On September 3, 1838, abolitionist, journalist, author, and human rights advocate Frederick Douglass made his dramatic escape from slavery—traveling north by train and boat—from Baltimore, through Delaware, to Philadelphia. That same night, he took a train to New York, where he arrived the following morning.
“On Monday, the third day of September, 1838, in accordance with my resolution, I bade farewell to the city of Baltimore, and to that slavery which had been my abhorrence from childhood.”
Born into slavery on a plantation in Tuckahoe, Maryland, circa 1817, he was the son of a black mother and an unidentified white father. He never knew the date of his birth, but celebrated his birthday on February 14 in memory of his mother, who had brought him a heart-shaped cake on the night that he last saw her.
Only a small boy when his mother died, Douglass, born Frederick Bailey, lived with his grandmother in the slave quarters until he was eight years old, when he was “hired out” and sent to work in the home of Hugh Auld. While working for the Auld family in Baltimore, Frederick began to acquire a formal education. Mrs. Auld broke Maryland state law in order to teach the young boy to read, and Frederick later tried to learn all he could from schoolboys he met on the streets of Baltimore.
After an earlier unsuccessful attempt, Frederick escaped from slavery in 1838 by posing as a free sailor wearing a red shirt, a tarpaulin hat, and a black scarf tied loosely around his neck. He boarded a train bound for Philadelphia.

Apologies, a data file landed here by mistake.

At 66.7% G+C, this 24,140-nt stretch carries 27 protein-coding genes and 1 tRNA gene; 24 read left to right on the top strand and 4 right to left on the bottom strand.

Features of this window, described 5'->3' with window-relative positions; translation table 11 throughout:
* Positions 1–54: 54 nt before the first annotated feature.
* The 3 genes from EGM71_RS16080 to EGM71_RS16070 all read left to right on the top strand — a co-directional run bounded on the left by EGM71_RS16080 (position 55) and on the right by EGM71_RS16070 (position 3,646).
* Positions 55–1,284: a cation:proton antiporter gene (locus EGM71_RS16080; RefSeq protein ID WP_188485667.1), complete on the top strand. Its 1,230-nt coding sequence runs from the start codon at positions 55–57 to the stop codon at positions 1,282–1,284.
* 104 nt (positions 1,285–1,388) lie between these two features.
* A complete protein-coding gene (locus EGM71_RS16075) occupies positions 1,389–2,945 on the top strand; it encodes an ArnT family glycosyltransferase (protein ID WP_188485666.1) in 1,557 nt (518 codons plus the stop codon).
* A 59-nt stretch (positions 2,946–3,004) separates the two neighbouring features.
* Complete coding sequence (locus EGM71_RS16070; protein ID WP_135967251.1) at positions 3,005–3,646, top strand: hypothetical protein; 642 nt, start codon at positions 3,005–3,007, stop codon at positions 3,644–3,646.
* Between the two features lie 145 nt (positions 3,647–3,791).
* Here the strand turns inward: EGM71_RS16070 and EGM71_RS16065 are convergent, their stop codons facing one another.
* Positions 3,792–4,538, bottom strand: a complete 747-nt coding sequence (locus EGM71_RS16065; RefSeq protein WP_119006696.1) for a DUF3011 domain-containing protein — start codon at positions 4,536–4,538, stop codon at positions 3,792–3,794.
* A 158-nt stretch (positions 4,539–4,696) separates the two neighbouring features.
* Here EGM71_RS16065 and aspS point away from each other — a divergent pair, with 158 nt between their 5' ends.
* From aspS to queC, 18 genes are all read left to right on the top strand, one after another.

On sped the train, and I was well on my way…when the conductor came into the negro car to collect tickets and examine the papers of his black passengers. This was a critical moment in the drama.
Frederick had to be able to sound, as well as look, like a sailor:
My knowledge of ships and sailor’s talk came much to my assistance, for I knew a ship from stem to stern, and from keelson to cross-trees, and could talk sailor like an ‘old salt.’
Overjoyed at being free when he reached New York City, Frederick immediately had to face feelings of loneliness and fear as a stranger in a strange land. Fortunately, he was soon given assistance by free black abolitionist and activist David Ruggles.
Two weeks after reaching a free state, Douglass married Anna Murray, a free black woman whom he had met in Baltimore. He settled in New Bedford, Massachusetts, where his experience as a ship caulker enabled him to find work on the docks. In New Bedford, Frederick gave a friend the privilege of choosing for him a new name, since he might be sought under the old name as a runaway:
I gave Mr. Johnson the privilege of choosing me a name, but told him he must not take from me the name of “Frederick.” I must hold on to that, to preserve a sense of my identity. Mr. Johnson had just been reading the Lady of the Lake, and at once suggested that my name be “Douglass.”
Three years later, Frederick Douglass began to give lectures on behalf of the Massachusetts Anti-Slavery Society. Douglass wrote Narrative of the Life of Frederick Douglass, an American Slave External in part to refute charges that it was impossible that someone of his accomplishments could have been a slave.
“My Escape from Slavery External,” by Frederick Douglass, was published in November 1881 in The Century Illustrated Magazine. His fully revised autobiography was published as Life and Times of Frederick DouglassExternal, also in 1881. In this section of his revised autobiography, Douglass describes in vivid detail his escape by train from Maryland, where he was legally a slave, north to New York City. Douglass omitted the details of this story from his first autobiography, Narrative of the Life of Frederick Douglass, an American Slave External out of concern for the safety of those who helped him escape and for others still held in slavery.
With proceeds from the Narrative and the aid of money and a press provided by British philanthropists, Frederick Douglass and Martin Delany began in 1847 to edit and publish a newspaper, The North Star, based in Rochester, New York.